The following is from the January 5, 2011, edition of The Fort Worth Star-Telegram. SMU Political Science Professor Cal Jillson provided expertise for this story.
January 26, 2011
By Anna M. Tinsley
The Fort Worth Star-Telegram
Maybe Tuesday could be a new start.
After years of intense partisanship, some Republicans and Democrats say they'll sit side by side -- rather than on opposite sides of the chamber -- to listen to President Barack Obama's State of the Union address.
Some chalk up the budding congenial effort in Congress to the recent Arizona shootings. But a group of people from all parties have been working for more than a month, through a new group called No Labels, to bring bipartisanship back to Washington, D.C., and government in general. . .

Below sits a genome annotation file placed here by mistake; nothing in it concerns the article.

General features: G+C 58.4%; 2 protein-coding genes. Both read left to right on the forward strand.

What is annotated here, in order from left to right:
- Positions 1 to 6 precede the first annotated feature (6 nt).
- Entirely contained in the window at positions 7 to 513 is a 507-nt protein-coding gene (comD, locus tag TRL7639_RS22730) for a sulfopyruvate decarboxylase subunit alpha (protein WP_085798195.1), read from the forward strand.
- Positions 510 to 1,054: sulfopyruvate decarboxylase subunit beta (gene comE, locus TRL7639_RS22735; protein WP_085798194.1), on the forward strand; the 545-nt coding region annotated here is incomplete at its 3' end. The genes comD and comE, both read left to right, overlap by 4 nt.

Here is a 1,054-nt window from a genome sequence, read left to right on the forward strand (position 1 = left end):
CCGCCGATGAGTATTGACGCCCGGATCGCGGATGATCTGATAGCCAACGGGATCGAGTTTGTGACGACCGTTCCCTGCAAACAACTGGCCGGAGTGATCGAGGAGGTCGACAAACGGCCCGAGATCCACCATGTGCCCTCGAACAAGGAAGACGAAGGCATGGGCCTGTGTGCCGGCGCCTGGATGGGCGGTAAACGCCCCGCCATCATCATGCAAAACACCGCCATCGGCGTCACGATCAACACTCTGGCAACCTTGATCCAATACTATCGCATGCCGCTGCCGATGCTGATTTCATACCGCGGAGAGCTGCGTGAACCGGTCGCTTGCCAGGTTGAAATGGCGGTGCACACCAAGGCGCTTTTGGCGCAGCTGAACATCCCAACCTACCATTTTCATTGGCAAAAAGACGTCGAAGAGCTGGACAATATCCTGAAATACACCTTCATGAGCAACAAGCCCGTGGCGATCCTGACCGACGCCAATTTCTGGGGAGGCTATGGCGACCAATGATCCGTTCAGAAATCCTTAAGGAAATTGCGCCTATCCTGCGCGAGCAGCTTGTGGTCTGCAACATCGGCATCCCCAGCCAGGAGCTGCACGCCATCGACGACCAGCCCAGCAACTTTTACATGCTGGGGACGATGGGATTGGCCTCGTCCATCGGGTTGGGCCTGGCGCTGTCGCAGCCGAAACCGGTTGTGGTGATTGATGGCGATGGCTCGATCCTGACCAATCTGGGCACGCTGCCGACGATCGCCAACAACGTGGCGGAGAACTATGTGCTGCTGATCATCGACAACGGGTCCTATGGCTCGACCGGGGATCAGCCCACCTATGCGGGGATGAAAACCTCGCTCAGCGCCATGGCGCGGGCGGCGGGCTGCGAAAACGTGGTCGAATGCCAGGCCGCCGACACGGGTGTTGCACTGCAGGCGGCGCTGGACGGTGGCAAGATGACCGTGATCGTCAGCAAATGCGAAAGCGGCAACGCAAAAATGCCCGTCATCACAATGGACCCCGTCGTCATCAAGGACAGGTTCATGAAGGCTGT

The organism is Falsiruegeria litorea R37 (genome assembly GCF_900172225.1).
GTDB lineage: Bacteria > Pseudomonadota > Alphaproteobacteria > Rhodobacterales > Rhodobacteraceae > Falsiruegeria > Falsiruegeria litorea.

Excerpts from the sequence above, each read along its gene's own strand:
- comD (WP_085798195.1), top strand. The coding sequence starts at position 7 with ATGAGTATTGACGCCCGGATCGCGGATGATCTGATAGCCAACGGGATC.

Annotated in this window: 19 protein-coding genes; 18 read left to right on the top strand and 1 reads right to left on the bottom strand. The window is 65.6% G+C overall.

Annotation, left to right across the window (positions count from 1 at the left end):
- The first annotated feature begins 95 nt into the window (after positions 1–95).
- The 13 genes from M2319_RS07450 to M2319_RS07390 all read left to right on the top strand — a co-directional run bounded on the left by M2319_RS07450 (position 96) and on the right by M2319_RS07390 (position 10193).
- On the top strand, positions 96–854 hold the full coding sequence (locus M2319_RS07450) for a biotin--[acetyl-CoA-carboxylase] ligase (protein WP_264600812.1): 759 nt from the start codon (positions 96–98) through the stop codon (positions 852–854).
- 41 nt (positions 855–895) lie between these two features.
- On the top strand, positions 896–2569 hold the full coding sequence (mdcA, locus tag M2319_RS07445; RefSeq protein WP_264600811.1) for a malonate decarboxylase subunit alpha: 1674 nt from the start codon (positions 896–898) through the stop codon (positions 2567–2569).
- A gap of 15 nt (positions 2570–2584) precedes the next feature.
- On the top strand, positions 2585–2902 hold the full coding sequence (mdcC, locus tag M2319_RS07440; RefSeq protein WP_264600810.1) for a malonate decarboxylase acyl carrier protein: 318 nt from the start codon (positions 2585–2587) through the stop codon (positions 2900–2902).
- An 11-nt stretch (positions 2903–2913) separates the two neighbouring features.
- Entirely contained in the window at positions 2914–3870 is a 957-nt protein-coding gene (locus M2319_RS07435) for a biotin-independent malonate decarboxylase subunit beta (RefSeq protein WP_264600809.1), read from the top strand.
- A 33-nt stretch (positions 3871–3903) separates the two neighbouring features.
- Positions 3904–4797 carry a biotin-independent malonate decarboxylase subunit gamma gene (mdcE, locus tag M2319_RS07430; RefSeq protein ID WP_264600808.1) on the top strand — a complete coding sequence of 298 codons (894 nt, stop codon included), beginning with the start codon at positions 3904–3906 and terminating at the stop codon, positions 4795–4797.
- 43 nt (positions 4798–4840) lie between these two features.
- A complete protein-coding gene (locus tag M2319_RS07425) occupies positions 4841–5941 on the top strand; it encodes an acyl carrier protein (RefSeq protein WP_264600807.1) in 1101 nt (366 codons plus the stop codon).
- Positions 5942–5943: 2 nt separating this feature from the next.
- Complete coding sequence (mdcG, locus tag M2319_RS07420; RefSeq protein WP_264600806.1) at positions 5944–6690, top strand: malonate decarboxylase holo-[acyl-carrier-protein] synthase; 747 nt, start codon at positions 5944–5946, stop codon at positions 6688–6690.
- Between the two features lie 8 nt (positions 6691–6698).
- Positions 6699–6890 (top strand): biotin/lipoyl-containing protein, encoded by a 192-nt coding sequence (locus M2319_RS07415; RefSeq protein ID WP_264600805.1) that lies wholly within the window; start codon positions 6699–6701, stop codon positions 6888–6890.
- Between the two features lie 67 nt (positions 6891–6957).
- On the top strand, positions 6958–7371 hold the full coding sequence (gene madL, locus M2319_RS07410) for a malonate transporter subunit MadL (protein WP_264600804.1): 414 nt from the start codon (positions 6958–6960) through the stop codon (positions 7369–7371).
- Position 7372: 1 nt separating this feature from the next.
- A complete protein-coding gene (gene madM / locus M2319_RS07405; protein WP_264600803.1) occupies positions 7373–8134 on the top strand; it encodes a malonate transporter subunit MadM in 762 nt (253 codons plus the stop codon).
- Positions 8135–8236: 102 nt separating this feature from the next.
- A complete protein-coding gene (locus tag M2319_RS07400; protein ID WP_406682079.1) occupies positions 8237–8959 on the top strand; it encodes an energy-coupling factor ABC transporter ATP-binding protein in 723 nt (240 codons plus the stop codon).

Some political observers applaud the effort.
"It's a noble endeavor, but one whose success is certainly questionable," said Cal Jillson, a political science professor at Southern Methodist University in Dallas. "Hyper-partisanship is cooked into American politics at this point. It has developed over the past three decades, and now it's the standard operating procedure for politicians."
Read the full story.
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